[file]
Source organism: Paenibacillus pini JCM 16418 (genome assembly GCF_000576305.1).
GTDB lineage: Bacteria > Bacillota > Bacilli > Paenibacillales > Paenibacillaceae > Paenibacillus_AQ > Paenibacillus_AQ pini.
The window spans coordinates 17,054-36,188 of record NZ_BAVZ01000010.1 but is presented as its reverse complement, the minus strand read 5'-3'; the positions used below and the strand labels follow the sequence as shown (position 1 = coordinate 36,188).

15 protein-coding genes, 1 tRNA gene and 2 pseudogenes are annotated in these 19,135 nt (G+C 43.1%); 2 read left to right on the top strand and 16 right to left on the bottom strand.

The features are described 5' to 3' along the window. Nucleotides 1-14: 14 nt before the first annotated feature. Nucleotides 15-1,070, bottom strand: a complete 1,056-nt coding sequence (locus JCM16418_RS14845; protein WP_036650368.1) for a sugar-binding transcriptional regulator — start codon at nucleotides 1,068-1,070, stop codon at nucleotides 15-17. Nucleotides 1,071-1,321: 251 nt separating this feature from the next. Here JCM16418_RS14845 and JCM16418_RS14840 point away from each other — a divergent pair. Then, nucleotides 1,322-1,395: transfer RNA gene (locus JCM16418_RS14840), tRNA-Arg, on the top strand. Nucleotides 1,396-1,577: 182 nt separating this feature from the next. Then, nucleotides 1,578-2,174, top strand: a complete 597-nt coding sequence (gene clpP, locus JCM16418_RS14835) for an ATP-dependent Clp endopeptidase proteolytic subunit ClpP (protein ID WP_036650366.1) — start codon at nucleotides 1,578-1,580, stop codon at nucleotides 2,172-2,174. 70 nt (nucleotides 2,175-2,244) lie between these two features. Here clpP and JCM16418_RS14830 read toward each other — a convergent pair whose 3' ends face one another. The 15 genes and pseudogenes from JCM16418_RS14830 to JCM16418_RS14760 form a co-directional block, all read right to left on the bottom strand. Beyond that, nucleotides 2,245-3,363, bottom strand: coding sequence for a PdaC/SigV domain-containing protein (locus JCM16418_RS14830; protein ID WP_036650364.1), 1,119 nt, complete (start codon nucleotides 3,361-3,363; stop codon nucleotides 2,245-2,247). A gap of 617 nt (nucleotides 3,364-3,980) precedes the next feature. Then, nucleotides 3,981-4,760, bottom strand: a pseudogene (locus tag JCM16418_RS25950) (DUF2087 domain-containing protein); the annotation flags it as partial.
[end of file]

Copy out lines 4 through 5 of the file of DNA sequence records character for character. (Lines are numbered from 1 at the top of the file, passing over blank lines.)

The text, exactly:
15 protein-coding genes, 1 tRNA gene and 2 pseudogenes are annotated in these 19,135 nt (G+C 43.1%); 2 read left to right on the top strand and 16 right to left on the bottom strand.

The features are described 5' to 3' along the window. Nucleotides 1-14: 14 nt before the first annotated feature. Nucleotides 15-1,070, bottom strand: a complete 1,056-nt coding sequence (locus JCM16418_RS14845; protein WP_036650368.1) for a sugar-binding transcriptional regulator — start codon at nucleotides 1,068-1,070, stop codon at nucleotides 15-17. Nucleotides 1,071-1,321: 251 nt separating this feature from the next. Here JCM16418_RS14845 and JCM16418_RS14840 point away from each other — a divergent pair. Then, nucleotides 1,322-1,395: transfer RNA gene (locus JCM16418_RS14840), tRNA-Arg, on the top strand. Nucleotides 1,396-1,577: 182 nt separating this feature from the next. Then, nucleotides 1,578-2,174, top strand: a complete 597-nt coding sequence (gene clpP, locus JCM16418_RS14835) for an ATP-dependent Clp endopeptidase proteolytic subunit ClpP (protein ID WP_036650366.1) — start codon at nucleotides 1,578-1,580, stop codon at nucleotides 2,172-2,174. 70 nt (nucleotides 2,175-2,244) lie between these two features. Here clpP and JCM16418_RS14830 read toward each other — a convergent pair whose 3' ends face one another. The 15 genes and pseudogenes from JCM16418_RS14830 to JCM16418_RS14760 form a co-directional block, all read right to left on the bottom strand. Beyond that, nucleotides 2,245-3,363, bottom strand: coding sequence for a PdaC/SigV domain-containing protein (locus JCM16418_RS14830; protein ID WP_036650364.1), 1,119 nt, complete (start codon nucleotides 3,361-3,363; stop codon nucleotides 2,245-2,247). A gap of 617 nt (nucleotides 3,364-3,980) precedes the next feature. Then, nucleotides 3,981-4,760, bottom strand: a pseudogene (locus tag JCM16418_RS25950) (DUF2087 domain-containing protein); the annotation flags it as partial.